Nigerian economist and former finance minister Ngozi Okonjo-Iweala was appointed to be the next director-general of the World Trade Organization (WTO) on Monday, making her the first African and the first woman to lead the organization that governs trade rules between countries.
Okonjo-Iweala, whose dual U.S. citizenship means she’s also the first American to hold the post, said she was honored to have been selected to lead the body and that a key priority for her when she takes on the role in the beginning of March is to work with member states to quickly address the economic and health consequences of the coronavirus pandemic.
“A strong WTO is vital if we are to recover fully and rapidly from the devastation wrought by the COVID-19 pandemic,” she said in a statement.
“I look forward to working with members to shape and implement the policy responses we need to get the global economy going again. Our organization faces a great many challenges but working together we can collectively make the WTO stronger, more agile and better adapted to the realities of today.”
Okonjo-Iweala’s appointment comes months after the Trump administration refused to back her candidacy and threw its support behind South Korea Trade Minister Yoo Myung-hee. Yoo withdrew her candidacy on Feb. 5, and the Biden administration announced its support for Okonjo-Iweala’s appointment.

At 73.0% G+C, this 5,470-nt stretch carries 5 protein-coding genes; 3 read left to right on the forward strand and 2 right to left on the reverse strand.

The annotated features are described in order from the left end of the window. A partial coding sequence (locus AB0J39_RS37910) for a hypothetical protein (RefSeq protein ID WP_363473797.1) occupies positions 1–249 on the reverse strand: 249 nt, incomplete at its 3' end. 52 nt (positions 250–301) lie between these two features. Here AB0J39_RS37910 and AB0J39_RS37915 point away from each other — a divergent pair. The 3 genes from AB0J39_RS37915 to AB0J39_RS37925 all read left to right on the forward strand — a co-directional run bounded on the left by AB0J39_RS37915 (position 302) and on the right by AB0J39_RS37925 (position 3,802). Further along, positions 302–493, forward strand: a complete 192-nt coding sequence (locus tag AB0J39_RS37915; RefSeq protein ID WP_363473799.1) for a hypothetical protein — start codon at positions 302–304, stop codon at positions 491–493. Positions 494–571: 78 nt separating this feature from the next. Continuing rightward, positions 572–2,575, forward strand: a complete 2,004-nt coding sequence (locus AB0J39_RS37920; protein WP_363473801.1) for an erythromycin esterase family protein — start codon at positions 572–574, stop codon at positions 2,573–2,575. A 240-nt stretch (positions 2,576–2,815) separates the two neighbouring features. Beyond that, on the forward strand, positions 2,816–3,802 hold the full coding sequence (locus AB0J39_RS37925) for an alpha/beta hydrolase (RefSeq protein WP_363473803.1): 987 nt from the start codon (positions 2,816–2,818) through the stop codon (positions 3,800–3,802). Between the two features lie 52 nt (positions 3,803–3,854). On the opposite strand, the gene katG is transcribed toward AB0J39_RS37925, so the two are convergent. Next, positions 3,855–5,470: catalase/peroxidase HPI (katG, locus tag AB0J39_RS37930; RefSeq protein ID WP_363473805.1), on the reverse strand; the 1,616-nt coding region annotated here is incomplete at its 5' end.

The incoming WTO director-general will face a series of challenges, including how to best manage persistent trade tensions between the U.S. and China. The international body has been criticized for failing to carry out new trade negotiations and police unfair economic behavior from China, which pushed the Trump administration to label China a currency manipulator and impose or threaten billions of dollars in tariffs on goods from the nation.
Former President Trump often criticized the WTO over the duration of his presidency, claiming the organization has been slow to act against illegal practices in China, such as intellectual property theft, and threatened to withdraw the U.S. from the economic organization.
Earlier this month, the U.S. Trade Representative’s office said Okonjo-Iweala “brings a wealth of knowledge in economics and international diplomacy from her 25 years with the World Bank and two terms as Nigerian Finance Minister.”
“When I became finance minister they called me Okonjo-Wahala – or Trouble Woman,” Okonjo-Iweala told The Guardian in 2005. “It means: ‘I give you hell.’ But I don’t care what names they call me. I’m a fighter; I’m very focused on what I’m doing, and relentless in what I want to achieve, almost to a fault. If you get in my way you get kicked.”
In a statement, China’s commerce ministry said the country “has full confidence” in her appointment.
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